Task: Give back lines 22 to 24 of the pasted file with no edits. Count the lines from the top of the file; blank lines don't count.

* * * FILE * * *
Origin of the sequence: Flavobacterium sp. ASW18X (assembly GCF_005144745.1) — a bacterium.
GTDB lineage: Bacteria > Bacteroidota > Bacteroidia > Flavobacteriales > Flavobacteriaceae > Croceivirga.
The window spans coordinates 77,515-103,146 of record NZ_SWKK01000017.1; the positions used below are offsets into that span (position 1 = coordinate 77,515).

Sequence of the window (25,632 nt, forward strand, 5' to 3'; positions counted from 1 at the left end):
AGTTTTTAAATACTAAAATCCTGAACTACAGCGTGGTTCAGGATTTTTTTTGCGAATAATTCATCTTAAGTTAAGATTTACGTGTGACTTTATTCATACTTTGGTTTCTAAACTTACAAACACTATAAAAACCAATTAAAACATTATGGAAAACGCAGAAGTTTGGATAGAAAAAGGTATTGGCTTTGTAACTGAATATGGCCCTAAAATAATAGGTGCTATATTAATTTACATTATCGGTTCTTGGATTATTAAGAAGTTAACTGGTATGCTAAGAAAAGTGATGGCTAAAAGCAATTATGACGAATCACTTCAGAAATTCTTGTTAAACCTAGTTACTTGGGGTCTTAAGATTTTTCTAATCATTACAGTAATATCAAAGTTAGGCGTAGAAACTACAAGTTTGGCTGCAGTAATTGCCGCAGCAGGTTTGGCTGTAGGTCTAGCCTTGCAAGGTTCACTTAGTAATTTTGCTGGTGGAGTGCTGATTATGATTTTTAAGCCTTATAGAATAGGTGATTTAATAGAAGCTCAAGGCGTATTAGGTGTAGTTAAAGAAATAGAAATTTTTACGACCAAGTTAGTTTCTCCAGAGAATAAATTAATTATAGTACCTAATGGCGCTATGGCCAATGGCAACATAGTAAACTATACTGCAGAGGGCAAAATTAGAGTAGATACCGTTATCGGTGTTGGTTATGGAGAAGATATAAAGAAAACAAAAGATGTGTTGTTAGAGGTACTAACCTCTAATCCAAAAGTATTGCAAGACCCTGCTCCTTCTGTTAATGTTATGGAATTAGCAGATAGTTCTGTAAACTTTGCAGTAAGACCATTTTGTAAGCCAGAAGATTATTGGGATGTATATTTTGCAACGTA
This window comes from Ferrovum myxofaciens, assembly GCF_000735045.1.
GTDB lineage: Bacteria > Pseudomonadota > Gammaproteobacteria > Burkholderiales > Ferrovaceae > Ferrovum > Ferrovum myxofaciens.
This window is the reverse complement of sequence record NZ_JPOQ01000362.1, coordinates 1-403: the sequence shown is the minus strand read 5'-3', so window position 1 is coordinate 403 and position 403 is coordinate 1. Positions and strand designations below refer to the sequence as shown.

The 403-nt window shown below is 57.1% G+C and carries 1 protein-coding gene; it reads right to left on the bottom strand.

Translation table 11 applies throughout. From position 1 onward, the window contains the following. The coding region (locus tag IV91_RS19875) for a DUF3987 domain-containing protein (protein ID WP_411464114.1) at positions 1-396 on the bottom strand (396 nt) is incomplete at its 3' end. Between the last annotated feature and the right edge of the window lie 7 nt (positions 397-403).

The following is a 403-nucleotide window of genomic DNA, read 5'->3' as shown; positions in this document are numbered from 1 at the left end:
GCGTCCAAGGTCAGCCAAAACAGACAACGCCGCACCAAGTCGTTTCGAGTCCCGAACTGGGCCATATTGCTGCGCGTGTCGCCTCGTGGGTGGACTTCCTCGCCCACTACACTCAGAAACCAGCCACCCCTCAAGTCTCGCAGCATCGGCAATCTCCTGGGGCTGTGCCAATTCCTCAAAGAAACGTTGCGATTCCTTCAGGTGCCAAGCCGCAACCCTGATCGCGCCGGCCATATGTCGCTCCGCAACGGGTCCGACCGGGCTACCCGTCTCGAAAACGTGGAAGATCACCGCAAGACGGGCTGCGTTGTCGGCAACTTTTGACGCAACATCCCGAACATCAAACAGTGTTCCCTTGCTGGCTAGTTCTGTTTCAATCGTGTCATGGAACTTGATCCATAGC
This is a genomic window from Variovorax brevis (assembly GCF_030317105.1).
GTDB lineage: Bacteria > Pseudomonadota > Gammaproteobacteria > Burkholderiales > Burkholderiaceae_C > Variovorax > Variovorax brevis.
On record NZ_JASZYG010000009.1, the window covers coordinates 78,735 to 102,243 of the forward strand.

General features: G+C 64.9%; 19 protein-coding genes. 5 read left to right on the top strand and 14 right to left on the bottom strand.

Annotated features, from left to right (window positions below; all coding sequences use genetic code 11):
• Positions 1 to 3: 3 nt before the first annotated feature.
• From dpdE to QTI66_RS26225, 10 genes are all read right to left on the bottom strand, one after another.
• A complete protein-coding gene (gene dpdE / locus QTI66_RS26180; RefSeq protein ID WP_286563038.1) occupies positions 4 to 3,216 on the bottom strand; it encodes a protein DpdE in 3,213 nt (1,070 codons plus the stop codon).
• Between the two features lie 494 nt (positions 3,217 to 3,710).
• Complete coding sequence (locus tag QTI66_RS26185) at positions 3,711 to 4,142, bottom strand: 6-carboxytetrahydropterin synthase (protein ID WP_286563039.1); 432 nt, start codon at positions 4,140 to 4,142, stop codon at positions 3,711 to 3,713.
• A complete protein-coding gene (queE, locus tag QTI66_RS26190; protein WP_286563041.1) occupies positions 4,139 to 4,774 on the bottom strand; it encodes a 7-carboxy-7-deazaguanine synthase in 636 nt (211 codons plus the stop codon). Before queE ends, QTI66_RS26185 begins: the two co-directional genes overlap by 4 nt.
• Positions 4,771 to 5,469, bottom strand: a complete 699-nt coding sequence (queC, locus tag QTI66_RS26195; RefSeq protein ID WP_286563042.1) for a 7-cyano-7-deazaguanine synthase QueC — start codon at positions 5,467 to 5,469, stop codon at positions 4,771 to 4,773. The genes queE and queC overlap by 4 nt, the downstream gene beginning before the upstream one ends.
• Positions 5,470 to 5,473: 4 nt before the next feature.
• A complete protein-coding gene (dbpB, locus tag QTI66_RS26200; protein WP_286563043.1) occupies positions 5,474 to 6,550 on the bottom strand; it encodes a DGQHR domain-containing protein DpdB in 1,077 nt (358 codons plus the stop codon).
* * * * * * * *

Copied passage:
• Complete coding sequence (locus tag QTI66_RS26185) at positions 3,711 to 4,142, bottom strand: 6-carboxytetrahydropterin synthase (protein ID WP_286563039.1); 432 nt, start codon at positions 4,140 to 4,142, stop codon at positions 3,711 to 3,713.
• A complete protein-coding gene (queE, locus tag QTI66_RS26190; protein WP_286563041.1) occupies positions 4,139 to 4,774 on the bottom strand; it encodes a 7-carboxy-7-deazaguanine synthase in 636 nt (211 codons plus the stop codon). Before queE ends, QTI66_RS26185 begins: the two co-directional genes overlap by 4 nt.
• Positions 4,771 to 5,469, bottom strand: a complete 699-nt coding sequence (queC, locus tag QTI66_RS26195; RefSeq protein ID WP_286563042.1) for a 7-cyano-7-deazaguanine synthase QueC — start codon at positions 5,467 to 5,469, stop codon at positions 4,771 to 4,773. The genes queE and queC overlap by 4 nt, the downstream gene beginning before the upstream one ends.